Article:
On View at two locations:
MOWA in West Bend
MOWA | DTN located inside Saint Kate-The Arts Hotel
is the first exhibition to present the rich history of comics in Wisconsin. The nearly two hundred works by twenty-five artists will illustrate the major themes, innovations, and publications that characterize the state’s past half-century of comic art. The exhibition pairs hand-drawn original art with printed material such as comic books, alternative weekly newspapers, and other collectibles and ephemera.
is on view at both the Museum of Wisconsin Art’s “mother ship” in West Bend and MOWA | DTN, located in downtown Milwaukee at Saint Kate - The Arts Hotel. MOWA | DTN will feature comics with a political bent; the West Bend location will offer a comprehensive overview of comics in Wisconsin. While California is often considered the birthplace of underground comics (also known as “comix”), Wisconsin began producing independently published, subversive comics at the same time. Beginning in the late 1960s, the Wisconsin comix scene, spearheaded by Denis Kitchen’s Kitchen Sink Press, marshalled the countercultural appeal of comic art to educate, instigate, and entertain a disaffected generation.
The comics and cover art of the alternative weekly Bugle American
(1970–78), for instance, were eye-catching, irreverent distillations of the countercultural take on the contemporary political scene. While this satirical function of comics is well known, their didactic use has been underappreciated. Consumer Comix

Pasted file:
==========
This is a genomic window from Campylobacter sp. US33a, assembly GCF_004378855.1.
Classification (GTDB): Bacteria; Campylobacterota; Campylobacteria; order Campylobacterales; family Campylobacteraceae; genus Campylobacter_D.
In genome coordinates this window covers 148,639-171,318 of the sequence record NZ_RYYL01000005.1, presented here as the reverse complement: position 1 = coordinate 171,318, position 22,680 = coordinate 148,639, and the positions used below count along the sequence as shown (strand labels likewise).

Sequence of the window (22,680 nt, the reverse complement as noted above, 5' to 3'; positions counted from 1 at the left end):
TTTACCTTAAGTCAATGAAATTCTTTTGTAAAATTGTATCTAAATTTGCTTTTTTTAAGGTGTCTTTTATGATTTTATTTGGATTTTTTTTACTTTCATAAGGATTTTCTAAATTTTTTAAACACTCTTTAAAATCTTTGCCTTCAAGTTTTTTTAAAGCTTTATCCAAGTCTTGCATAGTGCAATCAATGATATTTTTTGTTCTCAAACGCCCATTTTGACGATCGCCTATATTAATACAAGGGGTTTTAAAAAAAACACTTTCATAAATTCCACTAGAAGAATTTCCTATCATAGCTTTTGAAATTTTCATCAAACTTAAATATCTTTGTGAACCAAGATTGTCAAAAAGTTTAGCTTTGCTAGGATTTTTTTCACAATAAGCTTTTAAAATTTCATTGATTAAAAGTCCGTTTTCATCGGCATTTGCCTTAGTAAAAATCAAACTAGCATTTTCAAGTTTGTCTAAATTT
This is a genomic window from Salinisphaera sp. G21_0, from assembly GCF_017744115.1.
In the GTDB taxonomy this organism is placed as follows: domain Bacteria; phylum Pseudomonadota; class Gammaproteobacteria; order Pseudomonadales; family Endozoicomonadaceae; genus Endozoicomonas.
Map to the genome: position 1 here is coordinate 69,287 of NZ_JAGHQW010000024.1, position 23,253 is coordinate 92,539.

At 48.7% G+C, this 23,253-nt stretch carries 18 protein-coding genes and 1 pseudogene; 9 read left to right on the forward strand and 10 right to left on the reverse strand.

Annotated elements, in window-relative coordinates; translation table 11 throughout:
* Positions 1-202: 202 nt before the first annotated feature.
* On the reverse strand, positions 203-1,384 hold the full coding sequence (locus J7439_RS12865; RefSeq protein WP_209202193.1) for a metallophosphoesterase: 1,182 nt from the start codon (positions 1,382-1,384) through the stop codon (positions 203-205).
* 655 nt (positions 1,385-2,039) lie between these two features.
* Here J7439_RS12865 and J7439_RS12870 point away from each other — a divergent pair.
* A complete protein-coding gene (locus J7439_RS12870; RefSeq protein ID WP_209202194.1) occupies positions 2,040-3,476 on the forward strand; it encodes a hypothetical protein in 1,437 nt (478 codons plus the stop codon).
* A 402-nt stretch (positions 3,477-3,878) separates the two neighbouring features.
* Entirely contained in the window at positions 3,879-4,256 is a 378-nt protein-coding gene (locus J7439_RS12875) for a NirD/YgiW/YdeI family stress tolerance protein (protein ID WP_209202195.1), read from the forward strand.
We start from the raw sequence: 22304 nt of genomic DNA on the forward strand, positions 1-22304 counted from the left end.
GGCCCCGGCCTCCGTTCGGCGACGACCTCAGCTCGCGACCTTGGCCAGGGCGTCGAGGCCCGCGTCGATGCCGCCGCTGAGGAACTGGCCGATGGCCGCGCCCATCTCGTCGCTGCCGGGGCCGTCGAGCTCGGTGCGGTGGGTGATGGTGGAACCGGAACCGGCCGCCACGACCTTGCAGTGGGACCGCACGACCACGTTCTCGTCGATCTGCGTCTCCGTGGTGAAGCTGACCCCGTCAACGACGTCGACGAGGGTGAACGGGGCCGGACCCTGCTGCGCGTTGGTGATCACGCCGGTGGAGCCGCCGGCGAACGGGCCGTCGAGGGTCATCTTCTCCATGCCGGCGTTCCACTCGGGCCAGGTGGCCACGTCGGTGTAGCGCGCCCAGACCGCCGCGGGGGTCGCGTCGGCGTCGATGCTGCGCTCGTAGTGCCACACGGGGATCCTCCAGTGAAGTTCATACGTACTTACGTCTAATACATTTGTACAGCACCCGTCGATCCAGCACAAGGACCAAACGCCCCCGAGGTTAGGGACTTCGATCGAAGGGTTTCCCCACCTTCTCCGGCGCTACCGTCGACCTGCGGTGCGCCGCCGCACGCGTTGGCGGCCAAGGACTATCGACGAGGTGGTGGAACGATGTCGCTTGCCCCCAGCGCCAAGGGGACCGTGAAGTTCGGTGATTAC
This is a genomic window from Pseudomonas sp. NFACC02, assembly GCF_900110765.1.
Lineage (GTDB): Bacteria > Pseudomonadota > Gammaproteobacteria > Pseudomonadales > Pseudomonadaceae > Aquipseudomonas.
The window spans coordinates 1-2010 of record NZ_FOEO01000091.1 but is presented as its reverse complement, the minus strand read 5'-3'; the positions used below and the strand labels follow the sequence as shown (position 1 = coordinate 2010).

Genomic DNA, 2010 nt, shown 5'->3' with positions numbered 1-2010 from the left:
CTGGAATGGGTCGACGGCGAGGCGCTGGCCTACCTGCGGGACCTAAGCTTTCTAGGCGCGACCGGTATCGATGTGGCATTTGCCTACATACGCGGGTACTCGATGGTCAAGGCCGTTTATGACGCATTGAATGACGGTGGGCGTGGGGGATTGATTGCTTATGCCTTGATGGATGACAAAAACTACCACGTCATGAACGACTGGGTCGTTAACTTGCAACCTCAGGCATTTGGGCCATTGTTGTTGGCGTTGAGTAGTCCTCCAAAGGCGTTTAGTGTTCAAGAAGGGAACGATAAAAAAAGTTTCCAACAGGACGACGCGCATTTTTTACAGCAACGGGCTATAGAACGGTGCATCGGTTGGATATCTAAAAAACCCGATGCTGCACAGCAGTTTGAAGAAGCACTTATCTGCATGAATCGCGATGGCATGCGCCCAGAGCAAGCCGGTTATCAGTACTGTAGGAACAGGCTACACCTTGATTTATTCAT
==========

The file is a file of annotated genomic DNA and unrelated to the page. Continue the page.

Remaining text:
, a 1975 Kitchen Sink publication underwritten by the Office of Economic Opportunity and the Wisconsin Department of Justice, illustrates this side of comix. The publication was distributed to high school seniors in Wisconsin (and later in Kentucky and California) to create educated consumers by warning them about predatory lending and retailing practices.
The 1980s found Kitchen Sink Press publishing not only comic books but also books of comics with handsomely produced reissues of historical comics by luminaries such as Ernie Bushmiller, Milt Caniff, and Al Capp. The press was also at the forefront of the burgeoning genre of the graphic novel, which adapted the autobiographical and often irreverent flavor of underground comics into a longer, more literary format.
Madison comic artists were also hard at work during the 1980s, creating several long-lived superhero series. Nexus applies a cleanly composed style to science fiction and superheroes five hundred years in the future. Badger
follows the escapades of the eponymous hero, a Madison-based urban vigilante with multiple personality disorder who can communicate with animals.
Wisconsin has remained a hotspot for creative comic activity—as is evident in selections on view from 2019 MacArthur “Genius” Grant recipient Lynda Barry, associate professor of Interdisciplinary Creativity at the University of Wisconsin–Madison. In her work, Barry promotes the liberation of creativity by inaugurating the idea of using comics as a vehicle for self-help.
was co-curated by James P. Danky, J Tyler Friedman, and Denis Kitchen with contributions by Paul Buhle.